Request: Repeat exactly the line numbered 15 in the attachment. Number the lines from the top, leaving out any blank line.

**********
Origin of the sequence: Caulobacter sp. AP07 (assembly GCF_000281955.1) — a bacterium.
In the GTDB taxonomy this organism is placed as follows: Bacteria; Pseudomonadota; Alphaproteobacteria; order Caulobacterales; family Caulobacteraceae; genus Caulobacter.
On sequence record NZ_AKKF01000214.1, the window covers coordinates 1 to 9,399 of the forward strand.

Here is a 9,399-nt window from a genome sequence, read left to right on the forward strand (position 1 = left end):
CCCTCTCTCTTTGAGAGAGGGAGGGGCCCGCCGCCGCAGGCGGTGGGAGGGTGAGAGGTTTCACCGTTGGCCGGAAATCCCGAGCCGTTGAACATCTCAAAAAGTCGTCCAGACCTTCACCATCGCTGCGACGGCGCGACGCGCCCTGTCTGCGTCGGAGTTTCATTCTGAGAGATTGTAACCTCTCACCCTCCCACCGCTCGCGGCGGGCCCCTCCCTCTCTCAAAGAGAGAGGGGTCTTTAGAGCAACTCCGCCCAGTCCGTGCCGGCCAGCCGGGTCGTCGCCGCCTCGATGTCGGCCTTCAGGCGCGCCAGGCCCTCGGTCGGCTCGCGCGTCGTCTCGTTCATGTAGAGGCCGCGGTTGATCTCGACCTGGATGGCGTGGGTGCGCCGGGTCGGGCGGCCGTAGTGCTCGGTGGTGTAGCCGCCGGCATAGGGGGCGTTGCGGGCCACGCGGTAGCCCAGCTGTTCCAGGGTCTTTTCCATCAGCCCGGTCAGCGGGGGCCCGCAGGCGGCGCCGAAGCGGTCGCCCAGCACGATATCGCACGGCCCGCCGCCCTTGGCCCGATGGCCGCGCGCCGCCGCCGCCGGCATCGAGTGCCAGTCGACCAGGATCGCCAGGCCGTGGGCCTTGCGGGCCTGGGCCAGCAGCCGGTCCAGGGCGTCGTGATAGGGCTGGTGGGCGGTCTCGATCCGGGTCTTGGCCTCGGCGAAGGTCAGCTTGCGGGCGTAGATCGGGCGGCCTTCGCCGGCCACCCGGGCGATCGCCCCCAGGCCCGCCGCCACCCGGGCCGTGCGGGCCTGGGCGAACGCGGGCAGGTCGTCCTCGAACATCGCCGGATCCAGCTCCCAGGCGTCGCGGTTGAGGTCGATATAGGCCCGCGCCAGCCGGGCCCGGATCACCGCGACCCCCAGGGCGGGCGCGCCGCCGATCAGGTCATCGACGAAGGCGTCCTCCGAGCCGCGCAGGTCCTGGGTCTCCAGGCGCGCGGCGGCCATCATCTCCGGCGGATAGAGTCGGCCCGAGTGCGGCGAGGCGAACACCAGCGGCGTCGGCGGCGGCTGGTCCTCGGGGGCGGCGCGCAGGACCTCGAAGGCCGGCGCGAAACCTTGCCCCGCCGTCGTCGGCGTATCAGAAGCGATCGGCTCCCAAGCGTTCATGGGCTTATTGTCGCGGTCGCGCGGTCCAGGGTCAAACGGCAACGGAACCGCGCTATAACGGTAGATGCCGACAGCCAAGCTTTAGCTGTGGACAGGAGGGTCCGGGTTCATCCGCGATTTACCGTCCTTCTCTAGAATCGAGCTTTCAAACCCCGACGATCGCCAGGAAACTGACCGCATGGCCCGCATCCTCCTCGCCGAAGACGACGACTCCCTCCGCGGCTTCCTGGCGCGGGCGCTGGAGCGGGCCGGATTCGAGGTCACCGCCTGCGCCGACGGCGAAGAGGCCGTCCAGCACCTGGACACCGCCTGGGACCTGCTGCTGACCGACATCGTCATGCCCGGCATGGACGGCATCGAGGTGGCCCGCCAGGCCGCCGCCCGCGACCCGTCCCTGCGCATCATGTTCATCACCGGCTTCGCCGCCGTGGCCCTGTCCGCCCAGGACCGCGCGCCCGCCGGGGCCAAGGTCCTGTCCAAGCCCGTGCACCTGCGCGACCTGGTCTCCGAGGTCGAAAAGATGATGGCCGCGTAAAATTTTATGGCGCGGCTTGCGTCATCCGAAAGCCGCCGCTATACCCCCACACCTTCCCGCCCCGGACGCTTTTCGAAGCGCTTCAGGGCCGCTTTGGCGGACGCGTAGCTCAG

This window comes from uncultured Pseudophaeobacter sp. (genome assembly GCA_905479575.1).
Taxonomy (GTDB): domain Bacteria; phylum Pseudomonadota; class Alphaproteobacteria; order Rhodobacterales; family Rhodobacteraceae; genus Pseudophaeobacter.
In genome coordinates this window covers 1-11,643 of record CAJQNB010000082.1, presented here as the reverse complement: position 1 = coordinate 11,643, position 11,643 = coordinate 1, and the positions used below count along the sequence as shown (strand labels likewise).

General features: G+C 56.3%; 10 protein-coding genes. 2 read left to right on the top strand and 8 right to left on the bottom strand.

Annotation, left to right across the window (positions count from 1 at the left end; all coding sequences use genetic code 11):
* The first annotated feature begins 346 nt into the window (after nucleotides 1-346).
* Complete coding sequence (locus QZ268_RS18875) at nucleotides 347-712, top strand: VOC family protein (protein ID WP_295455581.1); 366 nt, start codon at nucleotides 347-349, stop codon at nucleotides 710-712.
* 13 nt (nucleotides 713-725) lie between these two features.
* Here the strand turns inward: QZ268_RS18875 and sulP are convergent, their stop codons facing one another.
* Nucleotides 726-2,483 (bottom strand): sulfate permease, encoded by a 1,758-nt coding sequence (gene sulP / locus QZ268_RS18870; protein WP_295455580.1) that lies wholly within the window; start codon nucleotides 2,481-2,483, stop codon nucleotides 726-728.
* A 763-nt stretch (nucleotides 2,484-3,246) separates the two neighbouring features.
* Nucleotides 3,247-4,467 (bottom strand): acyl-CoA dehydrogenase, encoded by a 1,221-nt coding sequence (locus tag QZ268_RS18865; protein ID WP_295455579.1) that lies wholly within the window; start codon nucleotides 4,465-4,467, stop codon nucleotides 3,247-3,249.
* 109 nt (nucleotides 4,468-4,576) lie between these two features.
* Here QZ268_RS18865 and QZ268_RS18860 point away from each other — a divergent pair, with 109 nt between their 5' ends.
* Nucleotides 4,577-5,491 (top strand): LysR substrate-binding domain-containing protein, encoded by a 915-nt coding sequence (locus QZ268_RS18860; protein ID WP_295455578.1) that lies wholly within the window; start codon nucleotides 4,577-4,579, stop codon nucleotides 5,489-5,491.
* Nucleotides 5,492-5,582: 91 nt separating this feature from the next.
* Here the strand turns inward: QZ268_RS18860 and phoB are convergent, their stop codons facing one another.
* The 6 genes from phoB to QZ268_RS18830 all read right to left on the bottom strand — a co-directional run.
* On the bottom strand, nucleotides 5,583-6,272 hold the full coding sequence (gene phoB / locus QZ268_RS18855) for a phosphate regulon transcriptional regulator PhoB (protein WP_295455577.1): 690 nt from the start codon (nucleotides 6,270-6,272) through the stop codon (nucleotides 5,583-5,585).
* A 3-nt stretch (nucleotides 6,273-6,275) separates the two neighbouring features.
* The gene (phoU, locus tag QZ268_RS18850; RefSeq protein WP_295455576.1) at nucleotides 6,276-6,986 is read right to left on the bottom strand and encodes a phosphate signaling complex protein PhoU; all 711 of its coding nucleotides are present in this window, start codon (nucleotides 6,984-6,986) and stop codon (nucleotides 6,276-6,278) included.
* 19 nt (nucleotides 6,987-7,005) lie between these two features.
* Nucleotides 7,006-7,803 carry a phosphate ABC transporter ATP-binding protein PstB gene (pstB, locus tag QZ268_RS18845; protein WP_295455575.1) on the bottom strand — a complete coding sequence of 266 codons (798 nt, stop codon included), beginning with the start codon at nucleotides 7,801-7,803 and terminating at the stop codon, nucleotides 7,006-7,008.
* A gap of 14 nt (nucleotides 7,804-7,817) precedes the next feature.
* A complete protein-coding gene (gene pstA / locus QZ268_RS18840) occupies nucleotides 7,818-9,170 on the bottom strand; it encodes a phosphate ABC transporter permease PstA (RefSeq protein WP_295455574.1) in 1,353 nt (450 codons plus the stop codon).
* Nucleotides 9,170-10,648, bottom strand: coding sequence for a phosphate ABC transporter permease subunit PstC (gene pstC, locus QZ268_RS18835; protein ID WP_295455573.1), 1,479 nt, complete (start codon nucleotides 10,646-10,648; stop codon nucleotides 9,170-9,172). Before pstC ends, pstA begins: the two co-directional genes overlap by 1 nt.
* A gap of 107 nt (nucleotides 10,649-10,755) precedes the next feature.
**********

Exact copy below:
* Nucleotides 726-2,483 (bottom strand): sulfate permease, encoded by a 1,758-nt coding sequence (gene sulP / locus QZ268_RS18870; protein WP_295455580.1) that lies wholly within the window; start codon nucleotides 2,481-2,483, stop codon nucleotides 726-728.